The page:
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German court rejects cannibal's appeal for suspended sentence

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German court rejects cannibal's appeal for suspended sentence

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BERLIN (Reuters) - A German engineer who killed and ate a willing victim in a case that shocked the country must remain in prison even though he has served 15 years for murder, a court ruled on Friday.

The Higher Regional Court in Frankfurt endorsed a lower court's decision to reject an appeal by Armin Meiwes to have his life sentence converted into a suspended sentence.

In a tale that horrified Germany, Meiwes found his victim, Bernd-Juergen Brandes, over the Internet. Brandes, an IT manager, had posted an advert for someone to "obliterate his life and leave no trace".

Brandes travelled by train to meet Meiwes in the western town of Rotenburg in March 2001. There, Meiwes videotaped himself severing Brandes' penis with a knife before both men tried to eat it.

Bleeding profusely, Brandes fell unconscious. With the video recorder still rolling, Meiwes laid him out on a bench, kissing him on the lips before plunging a knife into his throat.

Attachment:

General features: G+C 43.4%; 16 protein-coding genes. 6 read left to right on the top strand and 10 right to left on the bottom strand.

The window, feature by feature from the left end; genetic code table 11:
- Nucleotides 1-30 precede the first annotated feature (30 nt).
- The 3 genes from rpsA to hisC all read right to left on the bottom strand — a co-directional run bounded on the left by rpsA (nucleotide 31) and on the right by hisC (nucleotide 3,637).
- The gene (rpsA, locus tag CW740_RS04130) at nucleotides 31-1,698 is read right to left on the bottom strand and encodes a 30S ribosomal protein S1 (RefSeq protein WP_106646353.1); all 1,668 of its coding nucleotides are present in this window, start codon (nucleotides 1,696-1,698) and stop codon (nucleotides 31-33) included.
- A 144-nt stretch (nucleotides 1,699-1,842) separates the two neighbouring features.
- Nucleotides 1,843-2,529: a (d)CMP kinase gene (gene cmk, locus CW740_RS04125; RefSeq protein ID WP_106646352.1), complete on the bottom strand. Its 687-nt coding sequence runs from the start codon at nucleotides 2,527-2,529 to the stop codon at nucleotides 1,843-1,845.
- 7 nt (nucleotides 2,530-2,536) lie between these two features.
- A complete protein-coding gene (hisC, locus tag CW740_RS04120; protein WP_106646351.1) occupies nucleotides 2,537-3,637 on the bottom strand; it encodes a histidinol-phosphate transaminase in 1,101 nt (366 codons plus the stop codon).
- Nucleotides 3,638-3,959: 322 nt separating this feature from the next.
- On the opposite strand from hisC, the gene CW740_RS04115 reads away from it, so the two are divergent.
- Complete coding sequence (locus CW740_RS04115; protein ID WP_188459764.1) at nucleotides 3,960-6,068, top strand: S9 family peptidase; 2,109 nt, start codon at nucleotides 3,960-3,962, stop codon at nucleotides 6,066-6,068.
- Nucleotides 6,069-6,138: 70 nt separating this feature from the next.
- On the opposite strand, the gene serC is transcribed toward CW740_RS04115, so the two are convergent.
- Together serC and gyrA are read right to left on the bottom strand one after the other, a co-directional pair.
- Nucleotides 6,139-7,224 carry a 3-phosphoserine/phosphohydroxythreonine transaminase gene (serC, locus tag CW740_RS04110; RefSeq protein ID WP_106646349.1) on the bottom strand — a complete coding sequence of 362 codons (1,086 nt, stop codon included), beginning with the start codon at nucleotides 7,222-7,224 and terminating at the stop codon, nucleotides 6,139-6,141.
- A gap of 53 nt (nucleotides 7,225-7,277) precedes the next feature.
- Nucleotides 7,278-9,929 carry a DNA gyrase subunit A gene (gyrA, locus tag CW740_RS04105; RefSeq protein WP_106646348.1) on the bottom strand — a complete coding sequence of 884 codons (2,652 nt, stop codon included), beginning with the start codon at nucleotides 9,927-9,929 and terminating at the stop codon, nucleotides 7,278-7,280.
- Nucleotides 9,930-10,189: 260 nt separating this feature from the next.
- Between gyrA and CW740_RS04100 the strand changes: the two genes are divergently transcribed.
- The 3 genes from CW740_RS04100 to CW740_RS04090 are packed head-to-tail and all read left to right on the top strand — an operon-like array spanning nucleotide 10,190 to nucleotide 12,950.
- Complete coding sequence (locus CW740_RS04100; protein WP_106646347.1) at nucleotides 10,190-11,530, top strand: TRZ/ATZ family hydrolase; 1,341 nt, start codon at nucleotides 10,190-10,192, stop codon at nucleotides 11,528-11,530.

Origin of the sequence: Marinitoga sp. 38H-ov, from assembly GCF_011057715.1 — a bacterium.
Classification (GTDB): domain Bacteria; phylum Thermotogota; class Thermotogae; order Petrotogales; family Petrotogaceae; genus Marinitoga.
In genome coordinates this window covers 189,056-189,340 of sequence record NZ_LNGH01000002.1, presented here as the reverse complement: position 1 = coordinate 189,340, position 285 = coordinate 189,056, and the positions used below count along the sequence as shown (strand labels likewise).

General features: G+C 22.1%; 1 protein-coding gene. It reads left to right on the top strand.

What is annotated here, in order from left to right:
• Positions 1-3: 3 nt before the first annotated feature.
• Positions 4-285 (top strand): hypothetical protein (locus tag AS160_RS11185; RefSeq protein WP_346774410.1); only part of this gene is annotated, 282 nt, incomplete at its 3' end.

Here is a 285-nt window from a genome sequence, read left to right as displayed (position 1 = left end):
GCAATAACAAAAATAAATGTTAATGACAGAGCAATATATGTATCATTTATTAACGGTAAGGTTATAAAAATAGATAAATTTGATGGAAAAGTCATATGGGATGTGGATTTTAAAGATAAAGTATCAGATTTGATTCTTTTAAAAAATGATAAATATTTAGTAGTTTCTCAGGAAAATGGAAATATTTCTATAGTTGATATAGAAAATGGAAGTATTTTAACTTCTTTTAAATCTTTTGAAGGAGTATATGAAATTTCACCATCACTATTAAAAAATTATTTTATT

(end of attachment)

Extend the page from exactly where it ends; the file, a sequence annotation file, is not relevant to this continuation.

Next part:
The Frankfurt court said its ruling may not be appealed.

It was asked to review a decision by a lower court in Kassel to reject Meiwes' appeal for a suspended sentence, arguing that experts had advised he was not fit for life outside prison.

He suspended the victim on a meat hook and froze 30 kg of flesh in parcels and later ate some with cabbage and potatoes.

A German court had initially convicted Meiwes of manslaughter and sentenced him to eight years in jail in 2004.

But in 2006 a Frankfurt court overturned that conviction and threw out the defence argument that Meiwes had acted on his victim’s request, a crime similar to euthanasia which in Germany carries a maximum prison term of five years.

That Frankfurt court had said Meiwes was psychologically ill but fully aware of his actions.

In October 2008, the Constitutional Court in Karlsruhe, Germany's top court, ruled that Meiwes must serve a life sentence for murder.

(Reporting by Joseph Nasr; Editing by Mark Heinrich)

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